This morning, I had the enormous pleasure of accompanying my hon. Friends the Members for East Ham (Mr. Timms) and for West Ham (Lyn Brown) to the official opening of the NHS gateway treatment centre in Newham, which is one of the most diverse communities in the country, with the UK's youngest population. It also has some of the most pressing health needs. Now, however, the new NHS treatment centre, which is part of the growing Newham health village, is offering outstanding care to NHS patients. There is a wonderful new environmentally sustainable building, which is the result of a £17 million investment with which we helped. The centre offers patients the choice of three-bed ward or a single-bed room. It was designed with clinicians to speed up care and recovery.
Ms Hewitt: No, I will finish my example before giving way. I know that the hon. Gentleman has received excellent health care and will readily give way to him in a moment. [Interruption.] If Opposition Members will permit me, I want to say a little more about what the staff at the gateway centre are doing. It was a pity that the hon. Member for South Cambridgeshire (Mr. Lansley), who spoke at some length, did not give one word of thanks to our outstanding NHS staff.
Mr. Lansley: The Secretary of State knows perfectly well that this whole debate is in the interests of NHS staff. However, I would like to pay tribute to the staff of hospitals in Newham, because Newham general hospital is the successor institution to the East Ham memorial hospital, where my father ran the pathology laboratory for nearly 30 years.
I am glad that the hon. Gentleman has now made that point. The staff at the Gateway centre, led by the consultant surgeon Mr. Nigel Fieldman, are working in new and better ways. They are making much
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greater use, for instance, of nurse practitioners and operating department assistants. The result is that a patient coming in for a hip replacement or some other elective procedure, who, in the old hospital, would have faced an average stay of 10 days, now has an average stay of just five days, and the staff believe that they can get that down even further.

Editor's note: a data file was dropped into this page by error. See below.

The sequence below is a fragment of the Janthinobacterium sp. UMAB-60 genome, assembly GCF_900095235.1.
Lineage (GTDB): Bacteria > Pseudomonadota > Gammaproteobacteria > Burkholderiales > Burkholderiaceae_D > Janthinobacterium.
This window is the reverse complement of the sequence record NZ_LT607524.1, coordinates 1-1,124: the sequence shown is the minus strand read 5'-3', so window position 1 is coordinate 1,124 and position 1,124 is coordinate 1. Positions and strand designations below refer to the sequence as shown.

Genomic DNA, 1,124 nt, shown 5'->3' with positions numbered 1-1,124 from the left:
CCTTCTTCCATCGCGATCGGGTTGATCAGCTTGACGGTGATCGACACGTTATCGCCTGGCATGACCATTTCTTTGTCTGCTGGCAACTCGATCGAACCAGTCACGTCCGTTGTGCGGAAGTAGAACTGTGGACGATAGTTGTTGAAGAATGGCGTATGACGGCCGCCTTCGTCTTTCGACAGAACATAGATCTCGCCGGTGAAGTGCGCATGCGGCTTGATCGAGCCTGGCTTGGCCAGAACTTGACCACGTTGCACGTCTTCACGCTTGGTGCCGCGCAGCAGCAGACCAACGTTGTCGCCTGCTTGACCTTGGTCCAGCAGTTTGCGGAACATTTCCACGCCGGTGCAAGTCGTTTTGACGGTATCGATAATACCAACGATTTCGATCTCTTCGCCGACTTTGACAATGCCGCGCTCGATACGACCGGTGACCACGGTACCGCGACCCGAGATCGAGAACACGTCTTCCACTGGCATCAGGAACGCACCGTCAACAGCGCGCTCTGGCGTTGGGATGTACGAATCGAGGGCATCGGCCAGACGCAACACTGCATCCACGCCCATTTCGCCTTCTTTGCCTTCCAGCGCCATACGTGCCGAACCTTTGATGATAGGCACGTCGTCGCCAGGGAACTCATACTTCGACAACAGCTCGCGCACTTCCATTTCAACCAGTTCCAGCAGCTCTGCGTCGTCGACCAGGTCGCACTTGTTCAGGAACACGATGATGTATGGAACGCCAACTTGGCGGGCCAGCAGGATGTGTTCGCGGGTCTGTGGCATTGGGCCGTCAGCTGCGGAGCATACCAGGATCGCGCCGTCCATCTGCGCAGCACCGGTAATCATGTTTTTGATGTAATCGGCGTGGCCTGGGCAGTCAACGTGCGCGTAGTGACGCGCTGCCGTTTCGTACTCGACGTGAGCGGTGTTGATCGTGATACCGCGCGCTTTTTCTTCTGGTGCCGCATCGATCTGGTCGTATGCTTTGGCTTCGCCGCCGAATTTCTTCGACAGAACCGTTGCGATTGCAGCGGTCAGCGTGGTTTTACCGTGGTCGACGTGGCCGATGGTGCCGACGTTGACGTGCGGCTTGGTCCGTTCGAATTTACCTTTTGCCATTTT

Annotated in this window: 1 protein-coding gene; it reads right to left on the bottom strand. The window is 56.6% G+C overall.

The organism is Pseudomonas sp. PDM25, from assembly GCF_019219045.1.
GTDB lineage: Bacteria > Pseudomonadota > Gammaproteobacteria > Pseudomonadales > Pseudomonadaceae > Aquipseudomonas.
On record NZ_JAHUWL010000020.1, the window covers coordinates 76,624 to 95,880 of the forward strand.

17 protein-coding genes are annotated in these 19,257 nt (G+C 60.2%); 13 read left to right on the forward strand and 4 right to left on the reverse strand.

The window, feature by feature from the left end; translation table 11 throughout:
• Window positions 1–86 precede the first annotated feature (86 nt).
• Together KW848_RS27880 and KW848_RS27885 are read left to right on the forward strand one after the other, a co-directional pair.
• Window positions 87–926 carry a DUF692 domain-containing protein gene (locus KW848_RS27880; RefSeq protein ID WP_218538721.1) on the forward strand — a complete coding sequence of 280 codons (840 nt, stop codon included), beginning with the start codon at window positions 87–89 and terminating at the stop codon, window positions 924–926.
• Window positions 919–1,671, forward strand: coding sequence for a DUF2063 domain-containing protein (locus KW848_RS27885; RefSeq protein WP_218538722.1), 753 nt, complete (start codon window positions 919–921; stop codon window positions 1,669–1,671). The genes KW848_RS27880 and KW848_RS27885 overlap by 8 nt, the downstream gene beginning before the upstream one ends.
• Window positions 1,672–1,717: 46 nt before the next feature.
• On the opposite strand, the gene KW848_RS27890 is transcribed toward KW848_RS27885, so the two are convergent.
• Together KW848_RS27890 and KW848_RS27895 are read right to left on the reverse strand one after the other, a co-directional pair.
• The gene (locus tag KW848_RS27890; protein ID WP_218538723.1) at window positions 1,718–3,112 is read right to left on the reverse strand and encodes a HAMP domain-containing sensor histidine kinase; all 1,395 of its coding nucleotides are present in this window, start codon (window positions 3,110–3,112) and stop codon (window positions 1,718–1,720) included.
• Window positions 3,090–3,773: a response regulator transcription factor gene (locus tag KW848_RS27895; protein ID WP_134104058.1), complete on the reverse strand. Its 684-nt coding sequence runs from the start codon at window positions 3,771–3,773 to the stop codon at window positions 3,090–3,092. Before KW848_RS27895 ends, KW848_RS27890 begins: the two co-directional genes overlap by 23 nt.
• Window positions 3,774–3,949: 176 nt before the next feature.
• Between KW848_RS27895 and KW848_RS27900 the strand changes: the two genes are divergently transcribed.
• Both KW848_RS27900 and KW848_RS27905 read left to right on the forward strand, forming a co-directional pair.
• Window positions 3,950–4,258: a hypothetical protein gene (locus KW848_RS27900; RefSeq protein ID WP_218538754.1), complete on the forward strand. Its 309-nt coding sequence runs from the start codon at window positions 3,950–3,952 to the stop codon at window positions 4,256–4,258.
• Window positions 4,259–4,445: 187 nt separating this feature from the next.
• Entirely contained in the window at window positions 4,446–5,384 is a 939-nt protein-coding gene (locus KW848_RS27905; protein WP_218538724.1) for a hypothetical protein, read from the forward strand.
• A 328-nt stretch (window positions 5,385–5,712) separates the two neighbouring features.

Ms Hewitt: Before I give way, I want to pay tribute to the outstanding work of all the staff at the Gateway centre, but in particular to Mr. Fieldman, who is due to retire shortly and will leave behind him a centre that is a shining example of the future of our national health service.
Mr. Graham Stuart: Some hon. Members may have noticed that the sling was off last week. I was a poor patient and had to put it back on this week. I am delighted to hear of the reaction of staff in Newham at being provided with decent facilities with which to look after their patients. We only wish that were true across the country. We wish that the right hon. Lady would speak to the staff in Withernsea and Hornsea in my constituency and tell them about decent facilities. They want them there so that people can have better care in east Yorkshire, not just in central London.
Ms Hewitt: It is a great pity, then, that the hon. Gentleman's party voted against the national insurance increases that are delivering the record levels of investment that are paying for improved facilities right across our country.
Is that an error? In Wellingborough only two weeks ago someone showed me that they were being asked to wait for 40 weeks for treatment, and two other people were being asked to wait 52 weeks. To me, that is more than six months.